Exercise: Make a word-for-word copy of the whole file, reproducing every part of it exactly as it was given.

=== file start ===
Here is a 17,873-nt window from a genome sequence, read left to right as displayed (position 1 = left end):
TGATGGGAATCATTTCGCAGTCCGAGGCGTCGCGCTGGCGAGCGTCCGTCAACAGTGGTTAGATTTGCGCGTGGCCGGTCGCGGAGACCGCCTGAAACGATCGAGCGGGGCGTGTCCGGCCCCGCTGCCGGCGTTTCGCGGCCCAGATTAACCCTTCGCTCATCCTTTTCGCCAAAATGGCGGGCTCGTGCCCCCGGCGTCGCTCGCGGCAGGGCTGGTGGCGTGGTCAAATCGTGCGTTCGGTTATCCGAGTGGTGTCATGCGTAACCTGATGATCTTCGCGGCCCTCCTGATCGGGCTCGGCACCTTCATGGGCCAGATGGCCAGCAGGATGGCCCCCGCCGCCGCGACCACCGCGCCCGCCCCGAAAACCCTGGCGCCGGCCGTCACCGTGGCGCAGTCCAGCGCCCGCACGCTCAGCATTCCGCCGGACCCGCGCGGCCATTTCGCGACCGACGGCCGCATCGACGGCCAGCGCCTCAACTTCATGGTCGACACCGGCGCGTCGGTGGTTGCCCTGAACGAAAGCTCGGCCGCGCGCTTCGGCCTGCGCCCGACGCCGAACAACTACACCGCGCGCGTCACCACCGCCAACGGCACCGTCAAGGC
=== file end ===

Here is a 17,873-nt window from a genome sequence, read left to right as displayed (position 1 = left end):
TGATGGGAATCATTTCGCAGTCCGAGGCGTCGCGCTGGCGAGCGTCCGTCAACAGTGGTTAGATTTGCGCGTGGCCGGTCGCGGAGACCGCCTGAAACGATCGAGCGGGGCGTGTCCGGCCCCGCTGCCGGCGTTTCGCGGCCCAGATTAACCCTTCGCTCATCCTTTTCGCCAAAATGGCGGGCTCGTGCCCCCGGCGTCGCTCGCGGCAGGGCTGGTGGCGTGGTCAAATCGTGCGTTCGGTTATCCGAGTGGTGTCATGCGTAACCTGATGATCTTCGCGGCCCTCCTGATCGGGCTCGGCACCTTCATGGGCCAGATGGCCAGCAGGATGGCCCCCGCCGCCGCGACCACCGCGCCCGCCCCGAAAACCCTGGCGCCGGCCGTCACCGTGGCGCAGTCCAGCGCCCGCACGCTCAGCATTCCGCCGGACCCGCGCGGCCATTTCGCGACCGACGGCCGCATCGACGGCCAGCGCCTCAACTTCATGGTCGACACCGGCGCGTCGGTGGTTGCCCTGAACGAAAGCTCGGCCGCGCGCTTCGGCCTGCGCCCGACGCCGAACAACTACACCGCGCGCGTCACCACCGCCAACGGCACCGTCAAGGC